For two years, I indicted the United States on the page and in weekly critiques during my M.F.A. program at Pratt Institute. In one critique, my professor suggested that for all my rage and desire for institutional destruction, she suspected that I cared about this country quite a lot. I was incredulous. Caring would make me a patriot, and no word felt emptier or more distant. If I didn’t care, what was this feeling, this desire to find an answer for what I was in this country?
Months later I made a map, partnered with a cinematographer, and drove the question around to Black communities in Mississippi, Georgia, and North Carolina to film a documentary about Blackness’s relationship to patriotism. I feared coming off as a bitter Black woman whose motivation for interrogating her placement in and relationship to this country was to prove how unspectacular it is. Spending any amount of time identifying the country’s innumerable wrongs, failures, and contradictions, I worried, would be perceived as immature.
Still, I had to know who else had circled this question, and what name it had led them to. “Have you named yourself a patriot?” I would ask. “What has it cost you? What has it won you?” And while the responses varied, what mattered was the option of naming. My Blackness within the arbitrarily drawn lines of a stolen country liberated me to name and resist being named.
I sat down in Powder Springs, Georgia, with my aunt Alberta, a program manager for an education nonprofit. She spoke about the fact that because white people need to protect the system that protects them, they believe maintaining the status quo is what makes them patriots. This belief allows white people to co-opt the term. I sat with Black people that had long rejected the concept of a “national” identity altogether. Doing so allowed them to commit their allegiance to their local communities; effecting change in front of their own eyes, protecting one another, prioritizing care for their people without the slightest regard for any national noise clanging above their heads. A communal identity could be considered in opposition to a national identity, the loyalty shifting away from the conservation of the American structure and toward the protection of the people most harmed by it.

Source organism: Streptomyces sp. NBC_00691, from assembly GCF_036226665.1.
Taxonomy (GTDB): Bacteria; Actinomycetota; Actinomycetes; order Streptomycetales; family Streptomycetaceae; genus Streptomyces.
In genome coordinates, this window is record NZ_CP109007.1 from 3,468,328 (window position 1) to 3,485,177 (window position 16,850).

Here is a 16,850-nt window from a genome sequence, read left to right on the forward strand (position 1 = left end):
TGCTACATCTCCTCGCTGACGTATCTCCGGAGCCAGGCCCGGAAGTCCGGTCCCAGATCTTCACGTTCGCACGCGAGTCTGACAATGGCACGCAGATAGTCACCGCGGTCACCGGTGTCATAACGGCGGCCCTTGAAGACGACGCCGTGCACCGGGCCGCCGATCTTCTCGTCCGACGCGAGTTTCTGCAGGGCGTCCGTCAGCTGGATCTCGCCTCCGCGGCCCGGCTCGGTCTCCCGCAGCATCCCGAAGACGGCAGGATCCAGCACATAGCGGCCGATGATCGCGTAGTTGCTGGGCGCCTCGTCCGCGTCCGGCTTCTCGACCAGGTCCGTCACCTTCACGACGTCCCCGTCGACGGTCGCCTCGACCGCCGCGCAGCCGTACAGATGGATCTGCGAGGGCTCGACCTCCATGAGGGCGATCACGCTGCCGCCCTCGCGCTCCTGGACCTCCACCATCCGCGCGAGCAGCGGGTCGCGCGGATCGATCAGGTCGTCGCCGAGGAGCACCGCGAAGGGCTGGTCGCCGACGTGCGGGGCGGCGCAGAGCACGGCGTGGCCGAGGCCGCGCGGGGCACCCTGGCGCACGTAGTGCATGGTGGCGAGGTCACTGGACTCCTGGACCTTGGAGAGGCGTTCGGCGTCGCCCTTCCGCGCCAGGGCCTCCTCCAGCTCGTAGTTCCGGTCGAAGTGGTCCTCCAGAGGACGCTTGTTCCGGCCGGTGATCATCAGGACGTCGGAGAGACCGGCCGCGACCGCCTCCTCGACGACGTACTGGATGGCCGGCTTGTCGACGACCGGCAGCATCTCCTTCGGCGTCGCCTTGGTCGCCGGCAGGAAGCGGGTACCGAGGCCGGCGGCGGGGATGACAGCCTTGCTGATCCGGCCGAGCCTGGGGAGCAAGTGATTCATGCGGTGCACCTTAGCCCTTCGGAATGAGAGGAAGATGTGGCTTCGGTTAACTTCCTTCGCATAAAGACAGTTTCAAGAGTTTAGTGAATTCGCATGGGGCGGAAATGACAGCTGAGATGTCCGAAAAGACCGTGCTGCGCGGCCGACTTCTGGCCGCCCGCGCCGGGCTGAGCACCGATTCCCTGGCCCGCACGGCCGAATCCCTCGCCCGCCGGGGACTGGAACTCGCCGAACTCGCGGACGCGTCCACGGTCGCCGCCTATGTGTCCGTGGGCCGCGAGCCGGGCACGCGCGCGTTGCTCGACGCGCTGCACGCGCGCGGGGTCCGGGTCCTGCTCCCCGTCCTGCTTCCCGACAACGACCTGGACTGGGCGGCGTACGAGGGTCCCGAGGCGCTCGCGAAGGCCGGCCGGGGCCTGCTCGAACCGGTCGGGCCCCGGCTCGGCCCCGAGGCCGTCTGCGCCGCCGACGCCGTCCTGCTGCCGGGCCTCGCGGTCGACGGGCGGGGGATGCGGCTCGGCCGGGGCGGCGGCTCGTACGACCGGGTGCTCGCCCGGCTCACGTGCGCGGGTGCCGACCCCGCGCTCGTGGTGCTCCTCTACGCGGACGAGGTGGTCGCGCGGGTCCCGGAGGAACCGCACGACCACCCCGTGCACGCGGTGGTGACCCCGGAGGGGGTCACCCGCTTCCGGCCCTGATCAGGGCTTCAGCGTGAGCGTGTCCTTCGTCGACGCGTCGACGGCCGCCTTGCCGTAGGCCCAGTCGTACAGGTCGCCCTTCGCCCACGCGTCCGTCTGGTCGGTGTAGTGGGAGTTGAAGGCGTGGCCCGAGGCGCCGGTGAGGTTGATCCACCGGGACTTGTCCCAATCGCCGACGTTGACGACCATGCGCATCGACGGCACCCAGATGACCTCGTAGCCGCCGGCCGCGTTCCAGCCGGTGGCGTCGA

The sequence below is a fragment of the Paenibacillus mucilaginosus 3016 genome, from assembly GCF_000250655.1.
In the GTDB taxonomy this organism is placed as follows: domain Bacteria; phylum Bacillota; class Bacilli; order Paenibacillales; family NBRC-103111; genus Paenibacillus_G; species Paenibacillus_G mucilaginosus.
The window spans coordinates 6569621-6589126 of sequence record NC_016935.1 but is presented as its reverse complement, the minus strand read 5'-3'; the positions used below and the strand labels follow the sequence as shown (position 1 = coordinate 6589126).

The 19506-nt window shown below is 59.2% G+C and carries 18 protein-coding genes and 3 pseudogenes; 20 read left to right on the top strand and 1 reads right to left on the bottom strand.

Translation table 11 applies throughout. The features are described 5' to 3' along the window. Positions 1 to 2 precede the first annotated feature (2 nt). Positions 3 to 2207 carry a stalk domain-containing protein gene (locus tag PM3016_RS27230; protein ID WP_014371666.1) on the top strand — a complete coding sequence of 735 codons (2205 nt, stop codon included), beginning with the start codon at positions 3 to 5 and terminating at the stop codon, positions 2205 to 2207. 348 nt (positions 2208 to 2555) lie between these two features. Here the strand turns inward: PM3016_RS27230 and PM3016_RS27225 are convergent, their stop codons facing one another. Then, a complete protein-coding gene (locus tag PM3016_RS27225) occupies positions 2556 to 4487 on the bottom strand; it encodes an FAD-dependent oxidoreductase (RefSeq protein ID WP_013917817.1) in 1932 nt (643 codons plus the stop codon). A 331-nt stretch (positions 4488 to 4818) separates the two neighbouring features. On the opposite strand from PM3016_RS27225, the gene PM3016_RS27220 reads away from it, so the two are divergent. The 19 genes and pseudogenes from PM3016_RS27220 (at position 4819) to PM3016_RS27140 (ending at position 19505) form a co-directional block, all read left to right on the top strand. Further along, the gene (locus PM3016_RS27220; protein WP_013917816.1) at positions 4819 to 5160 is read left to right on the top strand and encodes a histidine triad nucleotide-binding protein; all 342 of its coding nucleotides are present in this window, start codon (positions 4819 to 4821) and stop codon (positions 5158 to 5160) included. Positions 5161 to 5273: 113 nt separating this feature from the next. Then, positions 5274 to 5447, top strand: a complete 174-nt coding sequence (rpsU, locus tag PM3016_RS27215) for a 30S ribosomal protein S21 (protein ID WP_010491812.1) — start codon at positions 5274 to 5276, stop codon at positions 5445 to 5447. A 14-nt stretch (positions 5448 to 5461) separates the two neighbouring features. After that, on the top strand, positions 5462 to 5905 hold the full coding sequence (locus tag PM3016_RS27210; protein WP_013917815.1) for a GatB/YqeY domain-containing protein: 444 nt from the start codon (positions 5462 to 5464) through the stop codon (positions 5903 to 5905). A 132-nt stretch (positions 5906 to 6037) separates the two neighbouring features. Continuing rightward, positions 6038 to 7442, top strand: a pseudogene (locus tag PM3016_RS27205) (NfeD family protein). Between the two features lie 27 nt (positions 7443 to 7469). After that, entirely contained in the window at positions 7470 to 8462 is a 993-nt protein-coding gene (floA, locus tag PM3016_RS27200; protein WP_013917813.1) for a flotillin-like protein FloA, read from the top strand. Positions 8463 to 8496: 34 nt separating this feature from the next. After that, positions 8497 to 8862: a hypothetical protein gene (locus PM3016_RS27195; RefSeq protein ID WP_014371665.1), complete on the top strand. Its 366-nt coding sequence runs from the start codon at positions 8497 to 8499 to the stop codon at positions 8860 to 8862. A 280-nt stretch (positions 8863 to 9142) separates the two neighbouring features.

Blackness consistently self-defines on the grounds of America’s unsustainable landscape. That rift was all the space I needed to craft an identity for myself: an American confessor. Confessor because I had no stake in preserving the fantasy of the American experiment. Confessor because naming the failures of a country validates our experiences as citizens. What I wanted, what my writing asked of me, was to confess the truth of this country in order to trouble its easy notions. And while that identity felt true to me, finally in the most connective way, it was too big. Conspiratorial, I worried.
But weeks after my conversation with Aunt Alberta, in 2017, I sat in a bus terminal in Boston, and noticed the American painter Kara Walker on the cover of New York magazine’s Art and Design issue. As I read, I was struck by a kind of joy: Walker, too, had been named a confessor, defined as someone “exposing the terrors of sentimentalist history.” I smiled to myself at what seemed an impossible coincidence or uncanny affirmation to tell the truth, point at it, stand next to it unflinching. My distrust was born that day in fourth grade, when it was implied that I was gullible and anti-American to believe something believable—and true—about a place brimming with ghastly truths. I tried to prove my sense wrong when the country kept proving me right and right and right. And maybe it is anti-American to tell those truths: to name everything until there is nothing left.